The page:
As Repsol's experience to date demonstrates, ENR companies can find themselves in a very difficult place when governments decide to nationalise assets. That said, tax and nationalisation risks are not risks that you cannot seek to manage and, as discussed in our July 2011 edition of ENeRgize, there are a number of things ENR companies can do to protect their interests. These include:

  • entering into Investment Agreements with host governments to lock in benefits for, and manage expectations of, the company, the host community and the host government;
  • structuring investments through appropriate countries to take advantage of available treaty protections; and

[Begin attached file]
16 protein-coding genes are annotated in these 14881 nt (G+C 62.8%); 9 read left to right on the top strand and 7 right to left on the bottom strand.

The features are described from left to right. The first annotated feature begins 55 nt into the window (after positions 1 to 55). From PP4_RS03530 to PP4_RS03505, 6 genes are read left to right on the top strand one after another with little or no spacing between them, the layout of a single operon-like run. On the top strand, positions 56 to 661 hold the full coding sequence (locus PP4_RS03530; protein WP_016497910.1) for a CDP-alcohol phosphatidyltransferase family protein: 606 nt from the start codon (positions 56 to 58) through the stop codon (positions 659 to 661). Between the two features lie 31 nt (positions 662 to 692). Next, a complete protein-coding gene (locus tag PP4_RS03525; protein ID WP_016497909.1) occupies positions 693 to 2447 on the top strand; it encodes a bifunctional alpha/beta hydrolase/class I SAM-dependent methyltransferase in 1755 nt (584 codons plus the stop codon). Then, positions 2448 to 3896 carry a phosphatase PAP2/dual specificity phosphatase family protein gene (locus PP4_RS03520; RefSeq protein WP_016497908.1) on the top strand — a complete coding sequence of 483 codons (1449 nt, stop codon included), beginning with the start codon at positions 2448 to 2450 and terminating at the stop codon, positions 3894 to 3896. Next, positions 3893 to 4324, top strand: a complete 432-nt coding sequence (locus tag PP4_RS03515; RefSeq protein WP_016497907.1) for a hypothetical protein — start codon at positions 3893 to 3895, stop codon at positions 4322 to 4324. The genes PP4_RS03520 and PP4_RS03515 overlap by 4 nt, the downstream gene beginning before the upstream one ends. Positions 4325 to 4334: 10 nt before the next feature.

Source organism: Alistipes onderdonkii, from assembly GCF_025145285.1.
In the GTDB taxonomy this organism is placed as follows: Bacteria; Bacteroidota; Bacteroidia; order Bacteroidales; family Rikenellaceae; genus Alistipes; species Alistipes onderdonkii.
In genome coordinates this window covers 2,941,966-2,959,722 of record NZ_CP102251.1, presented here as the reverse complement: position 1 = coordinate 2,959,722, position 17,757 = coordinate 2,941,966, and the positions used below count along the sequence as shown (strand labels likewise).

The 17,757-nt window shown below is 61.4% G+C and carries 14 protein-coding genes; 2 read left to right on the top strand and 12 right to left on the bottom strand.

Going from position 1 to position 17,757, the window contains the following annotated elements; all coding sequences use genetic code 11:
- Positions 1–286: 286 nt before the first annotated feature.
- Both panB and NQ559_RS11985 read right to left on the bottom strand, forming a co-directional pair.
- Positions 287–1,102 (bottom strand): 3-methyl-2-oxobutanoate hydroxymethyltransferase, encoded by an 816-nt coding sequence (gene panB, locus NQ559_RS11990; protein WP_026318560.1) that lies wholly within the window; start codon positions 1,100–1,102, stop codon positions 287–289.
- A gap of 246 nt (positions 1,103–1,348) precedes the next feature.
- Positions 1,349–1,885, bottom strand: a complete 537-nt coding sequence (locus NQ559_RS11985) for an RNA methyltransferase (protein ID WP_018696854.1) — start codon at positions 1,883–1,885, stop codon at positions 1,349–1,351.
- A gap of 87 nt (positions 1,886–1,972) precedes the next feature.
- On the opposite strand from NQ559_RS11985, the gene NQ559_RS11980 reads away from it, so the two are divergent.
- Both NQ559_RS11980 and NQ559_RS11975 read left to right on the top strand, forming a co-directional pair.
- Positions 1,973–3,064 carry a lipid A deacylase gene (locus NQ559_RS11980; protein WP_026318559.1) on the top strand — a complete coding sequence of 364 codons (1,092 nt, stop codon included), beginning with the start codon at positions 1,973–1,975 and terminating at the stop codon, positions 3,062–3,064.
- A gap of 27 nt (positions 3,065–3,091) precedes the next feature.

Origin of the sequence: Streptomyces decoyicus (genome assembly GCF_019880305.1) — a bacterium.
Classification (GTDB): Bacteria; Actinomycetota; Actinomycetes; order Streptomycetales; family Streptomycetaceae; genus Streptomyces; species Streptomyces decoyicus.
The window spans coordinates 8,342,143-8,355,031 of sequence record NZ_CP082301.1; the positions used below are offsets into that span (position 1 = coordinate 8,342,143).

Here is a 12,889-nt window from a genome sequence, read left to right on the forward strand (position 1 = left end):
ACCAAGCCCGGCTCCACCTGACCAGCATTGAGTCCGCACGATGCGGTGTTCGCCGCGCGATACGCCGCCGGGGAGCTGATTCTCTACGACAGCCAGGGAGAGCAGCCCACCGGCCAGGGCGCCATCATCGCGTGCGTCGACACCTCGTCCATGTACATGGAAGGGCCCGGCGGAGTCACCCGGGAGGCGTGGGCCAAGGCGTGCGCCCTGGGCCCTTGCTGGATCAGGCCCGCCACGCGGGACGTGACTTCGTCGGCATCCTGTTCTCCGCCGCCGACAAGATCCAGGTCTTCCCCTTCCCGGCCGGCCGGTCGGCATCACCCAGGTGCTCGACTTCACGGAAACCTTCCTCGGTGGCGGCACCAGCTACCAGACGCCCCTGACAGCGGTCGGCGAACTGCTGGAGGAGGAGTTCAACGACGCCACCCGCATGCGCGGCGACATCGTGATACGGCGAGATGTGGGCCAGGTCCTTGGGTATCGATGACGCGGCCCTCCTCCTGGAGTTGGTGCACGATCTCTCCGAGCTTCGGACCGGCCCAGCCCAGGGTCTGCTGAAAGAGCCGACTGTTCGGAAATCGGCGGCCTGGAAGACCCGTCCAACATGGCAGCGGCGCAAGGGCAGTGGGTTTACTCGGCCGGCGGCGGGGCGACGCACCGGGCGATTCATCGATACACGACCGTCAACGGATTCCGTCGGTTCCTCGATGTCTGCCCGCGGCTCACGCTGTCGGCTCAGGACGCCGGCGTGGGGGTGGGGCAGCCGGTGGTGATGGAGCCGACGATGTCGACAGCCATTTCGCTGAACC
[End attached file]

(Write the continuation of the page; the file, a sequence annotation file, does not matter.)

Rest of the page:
• using contractual pass-through mechanisms to share the pain of undesirable developments with customers.

A further consideration for listed ENR companies is how nationalisation and taxation developments should be dealt with when raising funds and otherwise keeping the market informed. Typically, ENR companies will include appropriate risk factors in any prospectus or other fundraising document dealing with sovereign risk. However, the issue of whether or not to disclose certain developments to the market is often more nuanced and can require more detailed analysis and consideration on a case by case basis

The content of this article is intended to provide a general guide to the subject matter. Specialist advice should be sought about your specific circumstances.